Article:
Split 18 – 7:49
Split 19 – 8:03
This moment of self-meditation ended when we exited the bridge and ran down towards 1st Ave. I had to keep control of my legs to not let them go both for steep descent from the Bridge and for the thundering cheering coming from the people.
Split 20 – 8:22
Split 21 – 8:17
The Bronx. Two bridges in rapid succession distinguish the small portion of the race in the Bronx. It didn’t have much appeal to me, for one differently from Brooklyn or Manhattan I have no emotional attachments to the Bronx, and cheer was smaller mostly due to the area being full with (what they seem to be) warehouses. And then the fatigue was starting feeling. Up till then I felt strong and was running with ease, I knew it was only a transitory state and soon after mile 20 it would hurt.
As they say: everybody feels pain the last six miles ~ suck it up!
Split 22 – 8:05
Split 23 – 8:12
Split 24 – 8:36
Split 25 – 8:17
Split 26 – 8:06
The final 10k. Will told me. I read about it. The last 10k of NYC is hard and hilly, but still I wasn’t fully aware of it. 5th Ave is — actually because I never noticed before — uphill for at least a mile when heading downtown. It was there where I saw most people giving up: walking for a while or stopping running altogether. The memory of the Vermont Marathon was too fresh and I didn’t want to stop: “if I stop I won’t go anymore” I was keeping telling me. And so I kept going at a much slower pace but still within the limits of my plan.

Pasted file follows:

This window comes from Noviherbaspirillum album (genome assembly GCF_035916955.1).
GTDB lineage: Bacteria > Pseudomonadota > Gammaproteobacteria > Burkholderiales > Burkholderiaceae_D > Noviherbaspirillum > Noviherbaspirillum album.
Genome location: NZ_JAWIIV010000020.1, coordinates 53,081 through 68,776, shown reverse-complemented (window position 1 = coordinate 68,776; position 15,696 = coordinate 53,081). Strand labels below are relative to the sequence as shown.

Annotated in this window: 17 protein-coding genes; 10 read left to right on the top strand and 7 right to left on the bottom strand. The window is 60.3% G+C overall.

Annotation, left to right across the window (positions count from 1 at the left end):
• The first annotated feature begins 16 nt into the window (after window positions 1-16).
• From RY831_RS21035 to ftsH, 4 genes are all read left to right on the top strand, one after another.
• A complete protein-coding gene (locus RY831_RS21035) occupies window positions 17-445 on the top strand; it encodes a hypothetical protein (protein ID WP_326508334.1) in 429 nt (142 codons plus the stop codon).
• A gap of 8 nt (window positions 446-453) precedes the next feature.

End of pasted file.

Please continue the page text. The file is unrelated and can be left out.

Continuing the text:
The 3:30 pace team at this point was already ahead of me. They passed me by somewhere between mile 21 and mile 22. I freaked out a bit. I checked repeatedly my time, my splits … I don’t know what race were they running, but I knew I was on time for a 3:30. And did I finish slower than that, so be it.
After the long uphill stretch of 5th Ave there it comes: Central Park. As everyone who ran in Central Park would know the park is hilly, very hilly. I was visibly tired and slowing down on the uphills, I tried to make up the lost time in the downhills but without much luck.
Exit from the Park to Central Park South. I lived in this city six year and never never did I notice that Central Park South is actually a gentle (uphill) incline towards Columbus Sq. Oh man! That hurt so much.
But there was it: Columbus Sq. I didn’t have a time to even glance at it I was already running into Central Park — the final half a mile stretch.
There is something somebody should know. The finish line is actually uphill! Who had such a brilliant idea? I sucked it up, didn’t stop and there I was crossing the line. Finally I don’t have to run anymore: finish time 3:30:03, average pace 8:01 minutes per mile.
I am very happy, though it took me a couple of minutes after crossing the finish line to realize that I made it, I finish at my goal time!